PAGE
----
Lecture 15 copy - Soc 120 Marriage and the Family Lecture...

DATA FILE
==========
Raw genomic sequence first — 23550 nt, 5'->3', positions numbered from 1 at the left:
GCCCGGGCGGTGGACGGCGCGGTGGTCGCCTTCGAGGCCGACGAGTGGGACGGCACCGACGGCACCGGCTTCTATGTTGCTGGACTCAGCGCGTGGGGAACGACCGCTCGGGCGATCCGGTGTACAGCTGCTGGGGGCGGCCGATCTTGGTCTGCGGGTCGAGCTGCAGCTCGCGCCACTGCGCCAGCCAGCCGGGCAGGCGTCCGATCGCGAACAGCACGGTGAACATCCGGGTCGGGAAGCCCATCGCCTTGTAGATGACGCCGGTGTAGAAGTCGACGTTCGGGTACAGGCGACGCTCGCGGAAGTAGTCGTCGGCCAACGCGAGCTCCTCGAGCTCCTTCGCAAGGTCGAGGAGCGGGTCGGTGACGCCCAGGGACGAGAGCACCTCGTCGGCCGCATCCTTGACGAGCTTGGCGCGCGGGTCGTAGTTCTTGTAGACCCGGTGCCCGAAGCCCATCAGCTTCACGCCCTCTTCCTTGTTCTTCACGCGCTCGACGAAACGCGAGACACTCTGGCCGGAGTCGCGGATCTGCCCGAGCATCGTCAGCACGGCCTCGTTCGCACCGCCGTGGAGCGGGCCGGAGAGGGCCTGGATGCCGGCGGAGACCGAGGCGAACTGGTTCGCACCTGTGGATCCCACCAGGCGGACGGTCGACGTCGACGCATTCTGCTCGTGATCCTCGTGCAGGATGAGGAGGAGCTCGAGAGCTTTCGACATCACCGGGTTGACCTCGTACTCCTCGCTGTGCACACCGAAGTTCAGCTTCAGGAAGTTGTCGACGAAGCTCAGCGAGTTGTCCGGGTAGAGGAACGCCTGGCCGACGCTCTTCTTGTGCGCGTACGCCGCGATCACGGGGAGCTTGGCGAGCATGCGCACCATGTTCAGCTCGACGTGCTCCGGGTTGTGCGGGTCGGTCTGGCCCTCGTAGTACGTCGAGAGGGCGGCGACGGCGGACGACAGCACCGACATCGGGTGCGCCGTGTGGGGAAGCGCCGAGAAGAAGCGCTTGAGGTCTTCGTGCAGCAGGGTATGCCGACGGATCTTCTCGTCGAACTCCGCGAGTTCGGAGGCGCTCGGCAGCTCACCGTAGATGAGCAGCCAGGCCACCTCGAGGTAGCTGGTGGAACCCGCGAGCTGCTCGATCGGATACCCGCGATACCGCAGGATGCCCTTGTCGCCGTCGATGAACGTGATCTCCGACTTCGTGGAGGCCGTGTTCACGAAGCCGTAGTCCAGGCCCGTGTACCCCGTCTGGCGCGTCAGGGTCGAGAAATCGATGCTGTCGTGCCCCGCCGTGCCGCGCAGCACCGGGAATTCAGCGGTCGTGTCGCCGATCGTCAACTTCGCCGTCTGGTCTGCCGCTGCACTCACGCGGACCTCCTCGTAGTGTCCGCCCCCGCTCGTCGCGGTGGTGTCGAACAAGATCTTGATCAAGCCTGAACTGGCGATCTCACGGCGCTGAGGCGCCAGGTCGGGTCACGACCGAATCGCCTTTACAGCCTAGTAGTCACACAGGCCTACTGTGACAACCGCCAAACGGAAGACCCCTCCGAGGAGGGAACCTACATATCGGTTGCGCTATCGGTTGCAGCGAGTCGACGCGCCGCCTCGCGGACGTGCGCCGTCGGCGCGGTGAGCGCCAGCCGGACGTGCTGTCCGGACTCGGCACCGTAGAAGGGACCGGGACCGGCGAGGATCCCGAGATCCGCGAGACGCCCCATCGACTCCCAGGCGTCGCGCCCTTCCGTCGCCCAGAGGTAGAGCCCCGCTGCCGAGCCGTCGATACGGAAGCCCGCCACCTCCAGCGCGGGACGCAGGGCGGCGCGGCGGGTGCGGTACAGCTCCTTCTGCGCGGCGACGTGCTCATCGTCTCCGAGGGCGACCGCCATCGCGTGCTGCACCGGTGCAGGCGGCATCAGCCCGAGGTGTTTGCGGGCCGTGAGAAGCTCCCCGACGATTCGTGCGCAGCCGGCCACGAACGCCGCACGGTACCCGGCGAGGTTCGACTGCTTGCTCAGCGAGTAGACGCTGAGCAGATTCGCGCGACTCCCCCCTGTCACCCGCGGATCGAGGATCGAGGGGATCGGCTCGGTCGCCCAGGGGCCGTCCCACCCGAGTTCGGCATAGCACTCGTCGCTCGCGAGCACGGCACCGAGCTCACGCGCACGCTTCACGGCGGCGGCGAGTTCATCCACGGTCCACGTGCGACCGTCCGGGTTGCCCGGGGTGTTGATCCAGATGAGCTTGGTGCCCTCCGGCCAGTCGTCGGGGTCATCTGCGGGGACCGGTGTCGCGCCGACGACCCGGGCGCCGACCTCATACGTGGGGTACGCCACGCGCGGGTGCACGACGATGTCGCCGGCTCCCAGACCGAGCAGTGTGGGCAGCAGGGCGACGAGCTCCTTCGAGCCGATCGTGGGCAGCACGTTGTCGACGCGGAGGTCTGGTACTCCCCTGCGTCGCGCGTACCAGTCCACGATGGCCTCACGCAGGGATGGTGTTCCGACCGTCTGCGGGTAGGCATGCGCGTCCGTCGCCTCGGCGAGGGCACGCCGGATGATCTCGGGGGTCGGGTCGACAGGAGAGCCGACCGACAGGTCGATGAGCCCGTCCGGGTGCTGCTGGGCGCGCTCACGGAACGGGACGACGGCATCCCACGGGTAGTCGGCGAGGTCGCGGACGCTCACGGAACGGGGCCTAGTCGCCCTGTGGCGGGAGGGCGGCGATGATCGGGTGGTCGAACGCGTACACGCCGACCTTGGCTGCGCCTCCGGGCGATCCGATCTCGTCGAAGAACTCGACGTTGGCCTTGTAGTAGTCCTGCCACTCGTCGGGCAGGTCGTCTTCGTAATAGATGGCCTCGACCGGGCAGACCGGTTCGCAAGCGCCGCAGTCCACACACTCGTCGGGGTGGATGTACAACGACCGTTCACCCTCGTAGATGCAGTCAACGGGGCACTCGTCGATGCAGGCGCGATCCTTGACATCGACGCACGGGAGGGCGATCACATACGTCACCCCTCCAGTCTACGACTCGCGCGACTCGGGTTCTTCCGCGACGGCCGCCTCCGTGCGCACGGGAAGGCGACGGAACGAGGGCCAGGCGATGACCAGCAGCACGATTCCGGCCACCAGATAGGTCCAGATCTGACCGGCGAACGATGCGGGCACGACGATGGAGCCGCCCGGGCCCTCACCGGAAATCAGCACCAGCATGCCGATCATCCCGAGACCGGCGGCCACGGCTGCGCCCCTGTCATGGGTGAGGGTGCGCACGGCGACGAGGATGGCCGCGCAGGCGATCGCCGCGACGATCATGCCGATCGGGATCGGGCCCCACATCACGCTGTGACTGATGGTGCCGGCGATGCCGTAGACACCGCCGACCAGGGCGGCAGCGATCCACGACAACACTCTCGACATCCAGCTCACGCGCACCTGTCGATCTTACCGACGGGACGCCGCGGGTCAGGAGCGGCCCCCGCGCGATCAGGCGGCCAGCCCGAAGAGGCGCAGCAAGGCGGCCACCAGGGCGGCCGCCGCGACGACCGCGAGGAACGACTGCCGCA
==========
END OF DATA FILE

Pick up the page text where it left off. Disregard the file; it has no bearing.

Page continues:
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Unformatted text preview: Soc 120: Marriage and the Family Lecture 15: Work and Families I Prof. Elwert First Midterm Preliminary!Grade!Distribu-on! Preliminary!Grade! Point!Range! Exams!In!Range! A! 74<83! 16%! AB! 69<73! 20%! B! 62<68! 23%! BC! 58<62! 17%! C! 52<57! 13%! D! 47<51! 5%! F! 0<46! 6%! 1 First Midterm Many strong performances! First time ever: a perfect score Room for improvement Common Problems Answer every question If you don't know the answer for an MC question: guess! By and large, students did better on questions from lecture and worse on questions from the readings Please spend more time with your required readings Significant gaps in knowledge of African American families; comparing AfAm to white families Essays Aim for 1-1 match between question and answer. If you can't match every sentence of your answer to a specific part of the question, or if there are parts of the questions that your essay does not directly address, then that's not a good sign expectation of permanence, forced trust (marriage is socially enforced more than cohabitation. community plays much more weight on marriage and more likely to help a couple maintain marriage than maintain cohabitation ("hope to save their marriage" not "hope to save their cohabitation") -Marriage seems to make people healthy. Review Why do people marry? Marriage market theory Specialization model Independence model independence model: each independently working. if two people move in together, they're save money if they pool resources, they beneOit from each other Benefits of coresidence the other person who you live with IS the insurance. if one has a disease Benefits of marriage it's not that marriage makes people less violent, violent people don't get married to begin with Causation vs selection and can't work, the other spouse insurance will continue work and act as the 2 Preview Work and Families I Rise in female labor force participation Pattern & reasons Mothers time with children (It's complex. Please study carefully.) Female Labor Force Participation (LFP) The movement of married(!) women into the labor force is one of the most important changes in the American family in the 20th Century Led to a profound change in the gender balance of power Labor force: employed (full or part time) + unemployed (not working but looking for work) transition from companionship mariage to individualized marriage. those who are employed, those who are unemployed, those who are non-employed (if want to work, can work ex-homemakers) employment: working for at least one house a week have to be unemployed, want work, and have to be actively seeking work. unemployed people are not slackers. 3 Mothers LFP (by age of children) since 2000, the majority of American families have experienced decline in their economic well- being women were more likely to leave the labor force (give up on seeking work) majority of mothers work today (younger the kids, the less likely to work) Female LFP (by age of woman) starting in the 50s, female LEP drastically decreases 1976 and 2004 Female LEP increased at all ages First women would graduate from college, work, and then drop out of work until a later age where they would start working again Mothers with young children withdrew from work completely in the 70s Cherlin, Textbook, (older edition [5th, p. 262]) 4 Explanations Why has female labor force participation increased so much? Did they jump? Expansion of the service sector Fewer children (lower TFR) Increased education Liberalized attitudes growth of secretaries, nurses economy grew and created job categories that enabled women to work Were they pushed? Decline/stagnation of wages for lower educ/middle class men increase in divorce rate has something to do with High divorce rate Recent decline increase in female labor force participation GI Bill- Increasing Education (sex) Payed men who served in the military to go to college for free After 1950- huge transformation in American higher education After 1995- women are more likely to graduate from college than men --> 1970- less than 10 percent of law and medical degrees went to women Source: Park 2011 now trend is increasing 5 Attitudes toward Female LFP 1977-1994 1970s- 60% of men thought that working women could not be as good of mothers Today- these numbers have shrunk Both men and women have considerably more liberal attitudes than in the past and they by in large agree Sayer and Bianchi (2000), p.295 What About the Kids? Despite drastic shifts in LFP, there is little evidence that fem LFP hurts kids (except infants) A common perception, especially among men It's really quite complicated: 1. Money: dual earner families have greater financial resources But among low educ couples fem LFP may be mostly compensatory rather than a real gain. 2. Time: employed mothers spend (somewhat, not much) less time with their children But the increase in female labor force participation over time has not systematically reduced mothers' time with children! Let's look at this more closely. [Read Cherlin, Bianchi!] Less time w/ kids-->more money 6 Employed Mothers spend (somewhat) less time with their kids employed mothers do spend somewhat less time with their kids than unemployed mothers Source: Bianchi 2000 Over past decades, increase in fem LFP hasn't systematically reduced parent's time with children number of absolute hours that parents spend on childchare Cherlin, Textbook (from the 5th edition) 7 Mothers Source: Bianchi 2000 Fathers Source: Bianchi 2000 8 Mothers' Time With Kids Bianchi: female LFP hasn't systematically reduced mother's time with children. Recently, there's even been an increase in mom's time with kids What's going on? 1. People overestimate time non-employed women spend w/ kids 2. ~half of employed married women w/ young kids only work part time 3. Mechanization & outsourcing housework Less housework in general over time Employed women do even less housework 4. Men do more housework (but still gender gap), freeing up mothers' time to spend with kids 5. Rise of preschool enrollment 6. Fewer children 1. More time per child 2. Fewer years w/ young children enables rising LFP 7. Less leisure time for working mothers (preserving time with kids) Source: Bianchi 2000 9 Source: Bianchi 2000 10 ...